This blog was updated in 2022 for accuracy.
Most Americans spend a substantial portion of their lives at work. Thus, it stands to reason that workplace safety is an issue of enormous concern for workers. It’s hard to deny that early in our history, employers had limited regard for issues of worker safety. Thankfully, both the law and societal opinion have evolved, establishing workplace safety as an important objective.
Notwithstanding these improvements, there are still many instances when employers fail to adequately protect employees, or when third parties act wrongfully and cause harm to employees. Fortunately, the law now protects workers and provides methods by which they can hold wrongdoers accountable.
Statistics on Workplace Injuries
According to the National Institute for Occupational Safety and Health (NIOSH), which is a part of the Centers for Disease Control & Prevention, work-related illnesses and injuries are routinely undercounted. In fact, complicated models are used by the government in an attempt to adequately understand the numbers and types of injuries. For the year 2020, the Bureau of Labor Statistics reported the following information on work-related injuries:
- 2.7 million non-fatal injuries and illnesses reported in private industry
- 544,600 illnesses – four times the total reported in 2019, largely due to an increase in respiratory illnesses (COVID-19 of course arrived in the U.S. in early 2020.)
- 4,764 fatal injuries across all sectors
Types of Hazards
Given the great diversity of American industrial and service companies, the hazards to which workers are exposed, and the types of injuries workers receive, are numerous and varied. For example, some workers are exposed to chemical, biological, or physical hazards. As we have discussed in the past, many industries still use asbestos, a known carcinogen, which can lead to mesothelioma in workers.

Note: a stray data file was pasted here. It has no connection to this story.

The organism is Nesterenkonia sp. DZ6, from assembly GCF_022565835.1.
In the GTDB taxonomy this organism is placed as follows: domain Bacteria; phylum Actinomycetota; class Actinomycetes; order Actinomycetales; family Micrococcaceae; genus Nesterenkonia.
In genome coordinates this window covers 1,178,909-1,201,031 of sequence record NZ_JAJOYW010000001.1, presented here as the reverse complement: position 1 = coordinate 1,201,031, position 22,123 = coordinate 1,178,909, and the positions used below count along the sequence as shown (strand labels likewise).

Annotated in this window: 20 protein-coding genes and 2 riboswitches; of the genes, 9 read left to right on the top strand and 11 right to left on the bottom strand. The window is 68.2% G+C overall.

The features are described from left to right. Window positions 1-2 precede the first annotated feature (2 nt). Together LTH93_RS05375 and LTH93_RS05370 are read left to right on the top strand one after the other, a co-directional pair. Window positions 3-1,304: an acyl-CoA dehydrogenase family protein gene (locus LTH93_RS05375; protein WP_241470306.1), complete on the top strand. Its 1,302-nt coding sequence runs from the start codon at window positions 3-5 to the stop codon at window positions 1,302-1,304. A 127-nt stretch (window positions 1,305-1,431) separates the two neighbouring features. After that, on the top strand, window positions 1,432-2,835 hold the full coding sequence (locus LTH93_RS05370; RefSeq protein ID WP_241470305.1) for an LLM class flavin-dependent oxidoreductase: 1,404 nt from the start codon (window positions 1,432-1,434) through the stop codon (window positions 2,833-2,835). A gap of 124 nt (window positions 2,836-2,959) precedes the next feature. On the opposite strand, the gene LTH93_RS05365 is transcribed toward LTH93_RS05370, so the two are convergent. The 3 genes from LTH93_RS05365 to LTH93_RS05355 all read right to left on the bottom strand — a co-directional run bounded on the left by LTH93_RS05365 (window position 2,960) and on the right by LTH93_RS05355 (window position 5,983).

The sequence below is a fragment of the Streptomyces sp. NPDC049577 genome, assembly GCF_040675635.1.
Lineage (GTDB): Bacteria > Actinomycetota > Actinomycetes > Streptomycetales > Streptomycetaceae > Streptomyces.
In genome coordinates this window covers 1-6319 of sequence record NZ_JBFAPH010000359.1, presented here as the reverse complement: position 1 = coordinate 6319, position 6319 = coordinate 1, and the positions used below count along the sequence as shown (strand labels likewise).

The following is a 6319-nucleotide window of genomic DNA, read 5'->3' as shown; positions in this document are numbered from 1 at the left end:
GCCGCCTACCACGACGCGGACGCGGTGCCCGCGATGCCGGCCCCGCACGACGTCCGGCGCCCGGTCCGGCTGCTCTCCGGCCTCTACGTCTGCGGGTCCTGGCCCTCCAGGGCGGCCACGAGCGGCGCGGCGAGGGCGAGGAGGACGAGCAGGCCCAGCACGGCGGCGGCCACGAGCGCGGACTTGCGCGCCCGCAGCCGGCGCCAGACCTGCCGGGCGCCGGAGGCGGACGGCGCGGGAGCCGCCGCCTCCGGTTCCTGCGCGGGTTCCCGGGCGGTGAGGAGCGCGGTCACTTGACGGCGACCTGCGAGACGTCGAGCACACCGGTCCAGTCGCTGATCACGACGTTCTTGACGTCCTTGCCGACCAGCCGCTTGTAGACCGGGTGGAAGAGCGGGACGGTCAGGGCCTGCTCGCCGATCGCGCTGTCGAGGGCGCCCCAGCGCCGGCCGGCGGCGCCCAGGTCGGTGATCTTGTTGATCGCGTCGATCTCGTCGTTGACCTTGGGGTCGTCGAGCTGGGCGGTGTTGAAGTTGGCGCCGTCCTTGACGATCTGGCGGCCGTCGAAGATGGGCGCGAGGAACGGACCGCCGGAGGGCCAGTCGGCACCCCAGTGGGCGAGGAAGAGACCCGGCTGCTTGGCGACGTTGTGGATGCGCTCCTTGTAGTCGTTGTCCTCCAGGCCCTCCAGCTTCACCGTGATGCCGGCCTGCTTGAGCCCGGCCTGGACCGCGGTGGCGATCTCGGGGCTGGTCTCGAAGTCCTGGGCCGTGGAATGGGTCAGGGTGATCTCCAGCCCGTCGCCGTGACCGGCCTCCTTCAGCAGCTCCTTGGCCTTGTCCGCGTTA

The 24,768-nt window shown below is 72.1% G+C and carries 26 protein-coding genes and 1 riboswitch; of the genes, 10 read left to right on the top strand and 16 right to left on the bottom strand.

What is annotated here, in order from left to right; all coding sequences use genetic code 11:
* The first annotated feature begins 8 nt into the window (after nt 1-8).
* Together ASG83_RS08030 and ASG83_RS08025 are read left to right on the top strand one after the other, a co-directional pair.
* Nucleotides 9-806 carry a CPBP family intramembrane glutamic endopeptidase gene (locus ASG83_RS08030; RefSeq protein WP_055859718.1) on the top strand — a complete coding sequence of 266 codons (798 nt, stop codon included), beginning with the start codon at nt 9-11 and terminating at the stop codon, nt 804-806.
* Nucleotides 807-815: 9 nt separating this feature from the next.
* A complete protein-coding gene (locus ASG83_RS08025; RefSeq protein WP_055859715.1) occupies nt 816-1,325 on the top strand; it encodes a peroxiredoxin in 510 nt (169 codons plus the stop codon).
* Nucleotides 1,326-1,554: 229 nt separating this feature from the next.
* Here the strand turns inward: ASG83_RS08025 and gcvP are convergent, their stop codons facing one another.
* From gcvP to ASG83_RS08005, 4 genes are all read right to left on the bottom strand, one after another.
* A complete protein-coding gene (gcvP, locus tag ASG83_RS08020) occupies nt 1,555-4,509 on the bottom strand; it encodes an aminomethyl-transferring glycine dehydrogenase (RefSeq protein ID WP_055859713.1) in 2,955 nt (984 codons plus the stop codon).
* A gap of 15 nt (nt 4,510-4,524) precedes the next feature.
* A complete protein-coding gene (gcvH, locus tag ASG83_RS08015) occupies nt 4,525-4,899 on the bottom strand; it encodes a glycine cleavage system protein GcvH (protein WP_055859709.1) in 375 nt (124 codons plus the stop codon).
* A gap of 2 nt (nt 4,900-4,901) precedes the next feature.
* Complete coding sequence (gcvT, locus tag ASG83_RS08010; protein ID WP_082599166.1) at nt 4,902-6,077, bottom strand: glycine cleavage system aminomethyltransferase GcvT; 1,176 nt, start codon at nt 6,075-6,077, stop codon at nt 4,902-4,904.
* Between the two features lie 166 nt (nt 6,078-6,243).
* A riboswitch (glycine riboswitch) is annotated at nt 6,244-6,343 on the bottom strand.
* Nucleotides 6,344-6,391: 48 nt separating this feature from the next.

In addition, many workers are exposed to noise, dangerous machines, and dangerous conditions which can cause injury. Burns, poisoning, falls, and physical injuries may occur. Disappointingly, many injuries are later determined to have been preventable.
Legal Responsibility of Employers
The Occupational Health and Safety Administration (OSHA) has enacted numerous regulations designed to improve workplace safety and protect workers. Employers are required to comply with these laws and to provide workers with a safe working environment. This often includes requirements to provide adequate training, appropriate equipment, and proper safety gear.
Legal Recourse for the Injured or Ill
In some cases, the injured or ill can recover worker’s compensation benefits. While Oregon law makes recovery of such benefits the exclusive remedy in some circumstances, there are also a number of circumstances under which an injured worker can file a lawsuit and recover damages. Below, we’ll provide a few examples:
- Injury caused by a third party: Assume that an employee works in receiving at a warehouse. A third-party truck driver negligently drives his truck into the worker. The worker could sue the negligent third party.
- Workers compensation: Some injuries, such as those arising from exposure to toxic substances like asbestos, may involve either a worker’s compensation claim, a lawsuit, or both.
- Intentional injuries caused by an employer: For example, if an employer strikes an employee, the employee may sue the employer.
- Contributing cause: In one case, when an employee lost his worker’s compensation case because he could not prove the employer was the “major contributing cause” of his condition, an Oregon appellate court determined that he could sue because the employer was a contributing cause.
Call for a Free Consultation
We count on employers and others to ensure that we have a safe workplace. The law demands that those who do not live up to their legal obligations be held accountable. If you have questions, please contact us for a free consultation. The experienced lawyers at Nelson MacNeil Rayfield can assist you with your investigation and help you sort out your legal options.
You can also report a hazard in your own Oregon workplace online.